Large Marine Predators from the past.....

Date : 20 may, 2015
Version: 0.1
By: Albert van der Sel
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Large marine predators from the past...

Let's take a quick look at PredatorX, Megalodon, Tylosaurus proriger (Mosasaurus), Livyatan melvillei,
Kronosaurus, Liopleurodon, Basilosaurus, and the "Dorset pliosaurus".

Let's spend a few words on the most awesome Predators from the Seas, across all times...
I don't say that this list is complete, or representative, or whatever... It's just my personal findings.

1. Pliosaurus Funkei (PredatorX).

Yes, sometimes I flashback to be 8 years old, or something.
But..., "Predator X", or officially named "Pliosaurus Funkei", is quite awesome !
Was it the "top" marine Predator? It's very powerfull indeed, but wait until you have seen, for example, "Livyatan"
or the "Dorset pliosaurus".

I often study the predators from the past, just for fun (if you think that's weird.., then you are probably right.).

If we focus for sea animals for a moment, then for sure, a few champions were:
"Megalodon", "Tylosaurus" or "Hainosaurus" (both Mosasaurs), "Basilosaurus", "Kronosaurus", and "Livyatan".
And, relatively new is the discovery of the "Dorset pliosaurus".

They are all Big! For example "Megalodon" was a highly enlarged "white shark" type of predator, with a (conservative) estimate length
of 17m, and a weight that's often estimated to be in the range of somewhere between 50 and 100 tons.
That seems really a lot of weight! If you would ask me, I believe it's more towards the "50s" instead of the "100s".

If Megalodon's mouth is fully open, a car can easily pass through, and indeed, the large arrays of enormous teeth, convinced many
folks, that "Megalodon" was the apex sea predator of all times.

Then, I sort of "re-discovered" Predator X a bit. Let me explain that. I often read that Funkei was probably at most 15 tons or so.
But the numbers fluctuated quite a bit over time, depending on the size of the animal. Originally being oversized, the numbers went down,
and later went up a bit, slowing reaching some sort of "consensus" nowadays, while never being fully convincing for all scientists involved.

During that period, several sources mentioned estimated weights in the order of over 30 tons for Funkei.
That actually seems way too much.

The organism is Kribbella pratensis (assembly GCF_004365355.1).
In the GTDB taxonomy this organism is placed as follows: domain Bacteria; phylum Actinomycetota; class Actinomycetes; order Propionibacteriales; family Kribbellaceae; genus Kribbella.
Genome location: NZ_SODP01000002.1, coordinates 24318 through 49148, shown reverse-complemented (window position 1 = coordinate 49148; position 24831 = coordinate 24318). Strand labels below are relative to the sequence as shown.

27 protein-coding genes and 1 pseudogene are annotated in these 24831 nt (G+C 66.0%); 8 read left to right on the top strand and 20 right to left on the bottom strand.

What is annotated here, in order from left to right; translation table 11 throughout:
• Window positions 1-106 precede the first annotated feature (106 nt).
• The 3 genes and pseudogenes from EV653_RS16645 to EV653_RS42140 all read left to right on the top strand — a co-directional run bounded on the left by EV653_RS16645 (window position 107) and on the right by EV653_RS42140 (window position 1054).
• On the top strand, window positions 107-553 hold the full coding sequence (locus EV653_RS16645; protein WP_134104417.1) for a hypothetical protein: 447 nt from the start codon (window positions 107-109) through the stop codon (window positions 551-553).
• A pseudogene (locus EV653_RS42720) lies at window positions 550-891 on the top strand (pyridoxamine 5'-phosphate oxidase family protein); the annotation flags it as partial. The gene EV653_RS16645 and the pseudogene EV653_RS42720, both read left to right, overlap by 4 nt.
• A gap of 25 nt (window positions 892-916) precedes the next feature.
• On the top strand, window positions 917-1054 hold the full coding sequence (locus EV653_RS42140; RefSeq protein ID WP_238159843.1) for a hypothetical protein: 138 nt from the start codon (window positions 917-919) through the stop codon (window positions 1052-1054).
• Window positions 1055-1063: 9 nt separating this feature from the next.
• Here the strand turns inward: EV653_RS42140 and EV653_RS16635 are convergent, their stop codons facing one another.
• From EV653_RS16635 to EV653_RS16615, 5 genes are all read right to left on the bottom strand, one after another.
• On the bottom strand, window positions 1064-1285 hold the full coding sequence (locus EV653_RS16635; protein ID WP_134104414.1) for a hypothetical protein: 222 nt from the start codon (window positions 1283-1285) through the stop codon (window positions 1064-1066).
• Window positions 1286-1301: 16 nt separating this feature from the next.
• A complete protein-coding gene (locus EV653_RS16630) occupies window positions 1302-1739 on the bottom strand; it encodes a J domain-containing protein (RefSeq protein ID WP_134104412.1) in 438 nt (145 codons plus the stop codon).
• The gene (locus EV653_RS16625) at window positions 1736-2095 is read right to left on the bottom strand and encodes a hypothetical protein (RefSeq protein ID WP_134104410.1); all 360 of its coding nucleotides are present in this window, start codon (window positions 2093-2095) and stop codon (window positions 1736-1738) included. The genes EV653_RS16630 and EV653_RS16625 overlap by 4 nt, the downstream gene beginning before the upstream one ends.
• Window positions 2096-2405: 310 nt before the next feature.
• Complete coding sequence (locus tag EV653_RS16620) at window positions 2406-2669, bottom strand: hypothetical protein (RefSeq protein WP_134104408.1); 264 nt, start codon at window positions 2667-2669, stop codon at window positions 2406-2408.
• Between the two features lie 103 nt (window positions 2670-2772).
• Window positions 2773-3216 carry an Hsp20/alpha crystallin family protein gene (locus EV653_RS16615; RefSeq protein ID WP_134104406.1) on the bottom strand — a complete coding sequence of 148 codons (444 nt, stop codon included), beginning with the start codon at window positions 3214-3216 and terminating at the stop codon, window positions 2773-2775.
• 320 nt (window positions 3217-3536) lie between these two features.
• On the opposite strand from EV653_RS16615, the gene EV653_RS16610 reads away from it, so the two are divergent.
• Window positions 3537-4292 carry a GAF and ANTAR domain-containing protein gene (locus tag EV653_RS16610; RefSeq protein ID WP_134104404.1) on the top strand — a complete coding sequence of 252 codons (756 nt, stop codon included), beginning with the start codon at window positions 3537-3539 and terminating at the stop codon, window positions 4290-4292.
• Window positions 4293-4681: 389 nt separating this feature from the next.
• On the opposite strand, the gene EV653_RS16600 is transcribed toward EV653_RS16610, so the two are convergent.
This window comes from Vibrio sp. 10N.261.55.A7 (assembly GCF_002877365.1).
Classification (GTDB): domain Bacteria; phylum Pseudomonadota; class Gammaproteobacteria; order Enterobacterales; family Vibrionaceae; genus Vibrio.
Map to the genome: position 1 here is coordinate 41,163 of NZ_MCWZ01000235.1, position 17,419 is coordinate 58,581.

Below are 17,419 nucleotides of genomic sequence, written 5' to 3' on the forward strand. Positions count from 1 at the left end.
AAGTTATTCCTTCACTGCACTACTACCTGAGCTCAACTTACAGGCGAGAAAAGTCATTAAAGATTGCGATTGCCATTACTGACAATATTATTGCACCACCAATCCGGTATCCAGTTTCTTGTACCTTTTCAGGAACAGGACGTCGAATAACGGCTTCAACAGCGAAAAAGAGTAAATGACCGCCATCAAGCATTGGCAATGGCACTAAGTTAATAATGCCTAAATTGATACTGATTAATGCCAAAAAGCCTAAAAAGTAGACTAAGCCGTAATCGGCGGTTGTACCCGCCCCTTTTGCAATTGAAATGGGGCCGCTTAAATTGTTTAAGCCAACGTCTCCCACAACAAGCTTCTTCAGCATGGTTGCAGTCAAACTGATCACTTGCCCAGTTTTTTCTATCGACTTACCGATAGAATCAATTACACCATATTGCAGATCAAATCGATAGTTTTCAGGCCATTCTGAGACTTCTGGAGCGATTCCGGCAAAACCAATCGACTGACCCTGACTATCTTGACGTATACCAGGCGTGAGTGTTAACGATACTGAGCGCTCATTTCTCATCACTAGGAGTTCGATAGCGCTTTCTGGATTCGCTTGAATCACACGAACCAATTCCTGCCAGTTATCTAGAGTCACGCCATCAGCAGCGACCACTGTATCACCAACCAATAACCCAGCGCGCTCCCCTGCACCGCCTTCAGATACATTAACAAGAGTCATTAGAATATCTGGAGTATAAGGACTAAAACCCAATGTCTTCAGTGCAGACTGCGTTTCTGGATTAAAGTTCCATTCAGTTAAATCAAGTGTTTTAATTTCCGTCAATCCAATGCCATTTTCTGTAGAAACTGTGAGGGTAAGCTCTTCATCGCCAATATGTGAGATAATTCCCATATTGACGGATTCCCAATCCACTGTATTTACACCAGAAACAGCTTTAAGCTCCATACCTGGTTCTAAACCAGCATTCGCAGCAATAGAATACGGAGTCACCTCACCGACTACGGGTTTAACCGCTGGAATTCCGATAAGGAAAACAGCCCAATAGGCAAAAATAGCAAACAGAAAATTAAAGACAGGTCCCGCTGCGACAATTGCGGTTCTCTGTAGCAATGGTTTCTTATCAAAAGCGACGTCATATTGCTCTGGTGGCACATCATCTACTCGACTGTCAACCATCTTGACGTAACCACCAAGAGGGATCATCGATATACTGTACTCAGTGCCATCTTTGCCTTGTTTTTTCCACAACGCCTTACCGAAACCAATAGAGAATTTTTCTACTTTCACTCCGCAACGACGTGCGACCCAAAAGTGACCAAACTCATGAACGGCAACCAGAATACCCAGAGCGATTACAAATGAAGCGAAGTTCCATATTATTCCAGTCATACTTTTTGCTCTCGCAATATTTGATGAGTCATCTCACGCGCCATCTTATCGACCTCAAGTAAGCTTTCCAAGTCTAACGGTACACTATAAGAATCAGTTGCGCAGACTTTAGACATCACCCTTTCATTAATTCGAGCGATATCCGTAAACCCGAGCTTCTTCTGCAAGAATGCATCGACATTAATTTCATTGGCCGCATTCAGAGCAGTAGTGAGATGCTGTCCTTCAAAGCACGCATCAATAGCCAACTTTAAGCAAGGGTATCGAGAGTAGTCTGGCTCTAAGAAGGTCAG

That's a lot of a difference compared to 15 tons! If true, that will place the animal into a completely other class
with respect to the combination of weight/length/bite-force. I instantly started to like Funkei much more from that fact.
But it was wrong.

Not all statements on Funkei, are without some controversy. The actual fossile "hard" data is rather limited, and possibly
some of the remains actually belong to different species. Usually, extrapolations, and examples from other animals, are used to
fill in some of the "gaps".

As it turned out, the 30 tons apply for an animal of about 15+ meters. Well, nowadays Funkei is estimated to have had a maximum lenght
of about 13 meters (or a little less), thus the tonnage dropped much more quickly then the lenght.

Fig. 1: Pliosaurus Funkei (PredatorX)

Today, it seems that there is more or less a consenus for the numbers "max 13 meters" and about max "10 to 15" tons for Funkei.

One special difficulty in sizing Pliosaurs, was how to relate the dimension of a skull, to the rest of the body, if only partial
data is available. On some moment, scientists found that for most of the larger Pliosaurs, that they have a relativly large skull
compared to the body. This in contrast to the long-necked plesiosaurus. Since it was accepted that the Pliosaurs have a compact body
relative to the skull, the sizes shrunk substantially.

"Downsizing" of marine predators of the past, is/was not uncommon. Due to lack of substantial data,
it has "plaqued" various Pliosaurs and Mosasaurs to name a few. But the latest numbers are probably close to reality.

However, "even" with "only" 13 meters of length and a weight of (say) 10 tons, Funkei still remains a formidable predator.
Indeed, the number of tons drops quickly, if the size is relatively slightly reduced. See the note at the end of this page.

Table 1: Some data on "Pliosaurus funkei":

Period: Approximately 145 to 150 million years ago.
weight: Possibly up to 15 tons. Conservative estimates speak of up to 10 tons.
Length: Likely to be at a maximum of 13 meters.
Teeth: Largest teeth about 30 cm.
Bite force: Very high. No true consensus seems to exists. Very likely to be substantially more than that of T Rex.
Further characteristics: The front flippers, are somewhat larger than other pliosaurs. Short neck. Very robust posture.

2. Megalodon.

If you take notice of the periods mentioned in tables 1 & 2, we see that Megalodon could not have met Funkei.

Megalodon is so huge and heavy, that many folks consider it to be the #1 predator in the seas, of all times.
Essentially, it's a very enlarged "white-shark" like animal. And a "shark" it is.
With a length that is often estimated to reside somewhere in 15m to 20m, it seems pretty save to assume 17m for an
healthy adult animal. It's weight is then believed to be somewhere in between 50 and 100 tons.

So, a 70 ton Megalodon, is ten times heavier than an adult T Rex.

It's likely it preyed on whales of all sizes, especially the medium sized to the very largest ones.
One speculation (but with good reasons to assume so), is that it "stormed" at it's prey, took a horrible bite,
leaving it's victim in shock (or already almost dead). Then it waited for it's victim to pass away, and what then
followed, I really dare not to write down.

Smell, and especially, what most sharks have, a high sensitivity for pressure variations in the water, were probably it's
main detection sensory systems for locating prey. It cannot be excluded that sensitivity for electromagnetic fields
was in it's arsenal too (since many marine biologists think that sharks posess that ability).

With a open mouth, that's easily more than 2m accross, it's bite-force would have been immense indeed.
I have seen very conservative estimates of about 15 tons.

Table 2: Some data on "Carcharodon Megalodon":

Period: From about 20 million to about 1.5 million years ago.
weight: Likey to be between 50 to 80 tons (80 tons for a 20m animal).
Length: Likely to be between 15m to 20m. Conservative estimates speak of a max of 15, 16 meters.
Bite force: Likely to be somewhere in between 10 and 19 tons. Different studies show quite some variations.
Further characteristics: A "White Shark-like" appearance.

Fig. 2: Megalodon: reconstructed jaws, and a comparison with T Rex.